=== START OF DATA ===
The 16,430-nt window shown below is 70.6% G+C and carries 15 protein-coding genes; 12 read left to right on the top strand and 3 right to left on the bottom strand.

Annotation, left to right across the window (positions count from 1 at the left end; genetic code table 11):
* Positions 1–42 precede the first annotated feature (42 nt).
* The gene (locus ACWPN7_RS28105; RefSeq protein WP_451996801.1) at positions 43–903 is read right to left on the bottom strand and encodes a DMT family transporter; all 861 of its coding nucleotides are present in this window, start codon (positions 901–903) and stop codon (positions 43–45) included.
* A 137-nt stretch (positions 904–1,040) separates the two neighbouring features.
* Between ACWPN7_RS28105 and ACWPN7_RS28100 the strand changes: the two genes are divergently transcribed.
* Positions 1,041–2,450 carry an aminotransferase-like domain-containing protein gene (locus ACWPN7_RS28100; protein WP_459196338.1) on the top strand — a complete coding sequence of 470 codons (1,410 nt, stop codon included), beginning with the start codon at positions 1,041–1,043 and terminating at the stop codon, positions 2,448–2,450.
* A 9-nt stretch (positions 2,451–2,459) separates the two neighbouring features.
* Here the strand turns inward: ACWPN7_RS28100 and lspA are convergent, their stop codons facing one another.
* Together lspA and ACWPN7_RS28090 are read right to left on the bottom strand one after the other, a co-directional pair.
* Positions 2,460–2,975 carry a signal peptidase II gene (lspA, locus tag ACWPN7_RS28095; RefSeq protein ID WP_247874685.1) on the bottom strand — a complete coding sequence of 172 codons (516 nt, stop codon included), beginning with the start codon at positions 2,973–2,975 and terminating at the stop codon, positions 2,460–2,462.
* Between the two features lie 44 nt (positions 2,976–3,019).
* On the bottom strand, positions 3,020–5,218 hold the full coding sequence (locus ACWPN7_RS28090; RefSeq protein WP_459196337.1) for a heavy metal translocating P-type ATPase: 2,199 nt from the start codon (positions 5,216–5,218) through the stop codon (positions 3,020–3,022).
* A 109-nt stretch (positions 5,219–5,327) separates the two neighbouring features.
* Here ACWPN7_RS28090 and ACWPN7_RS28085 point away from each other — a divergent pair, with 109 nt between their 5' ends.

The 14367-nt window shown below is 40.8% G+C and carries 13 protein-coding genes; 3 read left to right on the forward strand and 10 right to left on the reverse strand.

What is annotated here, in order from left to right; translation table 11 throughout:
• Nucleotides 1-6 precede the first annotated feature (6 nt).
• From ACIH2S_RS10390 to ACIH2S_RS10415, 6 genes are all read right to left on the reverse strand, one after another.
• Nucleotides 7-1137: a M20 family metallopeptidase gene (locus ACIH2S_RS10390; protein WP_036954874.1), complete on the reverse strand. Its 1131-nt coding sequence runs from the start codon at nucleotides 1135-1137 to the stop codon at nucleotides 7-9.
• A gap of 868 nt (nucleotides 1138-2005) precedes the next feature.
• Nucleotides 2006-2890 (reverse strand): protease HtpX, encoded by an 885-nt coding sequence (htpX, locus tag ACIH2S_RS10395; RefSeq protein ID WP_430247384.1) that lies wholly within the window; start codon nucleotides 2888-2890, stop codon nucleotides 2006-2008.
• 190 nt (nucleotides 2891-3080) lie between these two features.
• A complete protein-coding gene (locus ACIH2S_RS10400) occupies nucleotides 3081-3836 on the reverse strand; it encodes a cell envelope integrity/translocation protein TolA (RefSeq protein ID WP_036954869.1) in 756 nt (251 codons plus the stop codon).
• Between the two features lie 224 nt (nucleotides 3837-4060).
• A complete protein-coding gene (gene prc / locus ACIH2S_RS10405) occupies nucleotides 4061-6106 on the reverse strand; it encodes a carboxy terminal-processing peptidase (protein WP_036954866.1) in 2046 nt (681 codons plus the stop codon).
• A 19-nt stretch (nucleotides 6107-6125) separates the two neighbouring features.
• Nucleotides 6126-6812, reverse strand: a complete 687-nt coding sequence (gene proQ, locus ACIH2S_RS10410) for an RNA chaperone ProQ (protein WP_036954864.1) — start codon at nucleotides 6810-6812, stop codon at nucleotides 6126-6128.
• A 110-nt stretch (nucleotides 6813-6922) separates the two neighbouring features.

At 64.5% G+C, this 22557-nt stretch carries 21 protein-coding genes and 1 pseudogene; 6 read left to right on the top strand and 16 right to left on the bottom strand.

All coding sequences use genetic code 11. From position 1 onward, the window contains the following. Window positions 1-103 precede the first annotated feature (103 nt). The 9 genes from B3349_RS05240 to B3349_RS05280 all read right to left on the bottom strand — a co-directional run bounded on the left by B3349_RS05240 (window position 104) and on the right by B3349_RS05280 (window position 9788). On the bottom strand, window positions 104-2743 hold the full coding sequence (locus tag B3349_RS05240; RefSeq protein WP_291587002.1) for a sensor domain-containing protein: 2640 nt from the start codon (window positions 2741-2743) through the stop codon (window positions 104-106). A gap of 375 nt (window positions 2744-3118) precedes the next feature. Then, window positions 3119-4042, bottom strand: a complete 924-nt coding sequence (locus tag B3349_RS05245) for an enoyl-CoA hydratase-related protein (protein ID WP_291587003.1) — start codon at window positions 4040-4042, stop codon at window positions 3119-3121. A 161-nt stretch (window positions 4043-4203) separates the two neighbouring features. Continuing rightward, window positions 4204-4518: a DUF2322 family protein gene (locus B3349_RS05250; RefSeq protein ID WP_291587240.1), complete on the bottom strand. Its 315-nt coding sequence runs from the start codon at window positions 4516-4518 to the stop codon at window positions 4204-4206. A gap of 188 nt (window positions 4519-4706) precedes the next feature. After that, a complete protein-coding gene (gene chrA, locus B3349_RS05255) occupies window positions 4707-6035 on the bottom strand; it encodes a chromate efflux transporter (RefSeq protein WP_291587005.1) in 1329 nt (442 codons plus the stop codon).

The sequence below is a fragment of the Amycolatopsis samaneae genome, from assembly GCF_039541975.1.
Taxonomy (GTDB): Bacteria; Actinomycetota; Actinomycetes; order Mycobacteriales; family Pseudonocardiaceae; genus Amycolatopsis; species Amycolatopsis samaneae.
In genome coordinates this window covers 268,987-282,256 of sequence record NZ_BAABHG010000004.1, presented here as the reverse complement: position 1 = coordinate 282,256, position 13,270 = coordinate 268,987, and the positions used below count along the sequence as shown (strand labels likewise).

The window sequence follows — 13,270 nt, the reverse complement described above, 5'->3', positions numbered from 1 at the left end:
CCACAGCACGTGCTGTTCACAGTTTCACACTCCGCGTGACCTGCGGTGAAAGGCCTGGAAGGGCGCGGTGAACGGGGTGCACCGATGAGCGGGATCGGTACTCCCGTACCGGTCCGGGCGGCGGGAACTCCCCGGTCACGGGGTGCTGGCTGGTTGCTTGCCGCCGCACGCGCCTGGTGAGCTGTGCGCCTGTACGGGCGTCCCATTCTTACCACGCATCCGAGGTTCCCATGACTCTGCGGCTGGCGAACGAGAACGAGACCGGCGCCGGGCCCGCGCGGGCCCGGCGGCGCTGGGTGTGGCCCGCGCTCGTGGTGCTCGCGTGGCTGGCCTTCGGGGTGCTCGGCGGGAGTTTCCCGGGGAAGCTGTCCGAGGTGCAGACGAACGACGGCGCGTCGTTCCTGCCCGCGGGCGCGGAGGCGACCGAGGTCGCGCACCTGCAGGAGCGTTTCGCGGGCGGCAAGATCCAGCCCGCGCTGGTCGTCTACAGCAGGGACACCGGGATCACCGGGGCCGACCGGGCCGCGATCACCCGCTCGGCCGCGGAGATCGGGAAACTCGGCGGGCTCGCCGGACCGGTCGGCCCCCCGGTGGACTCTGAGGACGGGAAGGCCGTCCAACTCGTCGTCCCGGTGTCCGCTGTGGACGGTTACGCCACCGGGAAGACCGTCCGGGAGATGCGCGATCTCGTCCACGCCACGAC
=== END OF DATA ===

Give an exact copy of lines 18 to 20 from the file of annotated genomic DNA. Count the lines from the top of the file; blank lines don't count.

• Nucleotides 1-6 precede the first annotated feature (6 nt).
• From ACIH2S_RS10390 to ACIH2S_RS10415, 6 genes are all read right to left on the reverse strand, one after another.
• Nucleotides 7-1137: a M20 family metallopeptidase gene (locus ACIH2S_RS10390; protein WP_036954874.1), complete on the reverse strand. Its 1131-nt coding sequence runs from the start codon at nucleotides 1135-1137 to the stop codon at nucleotides 7-9.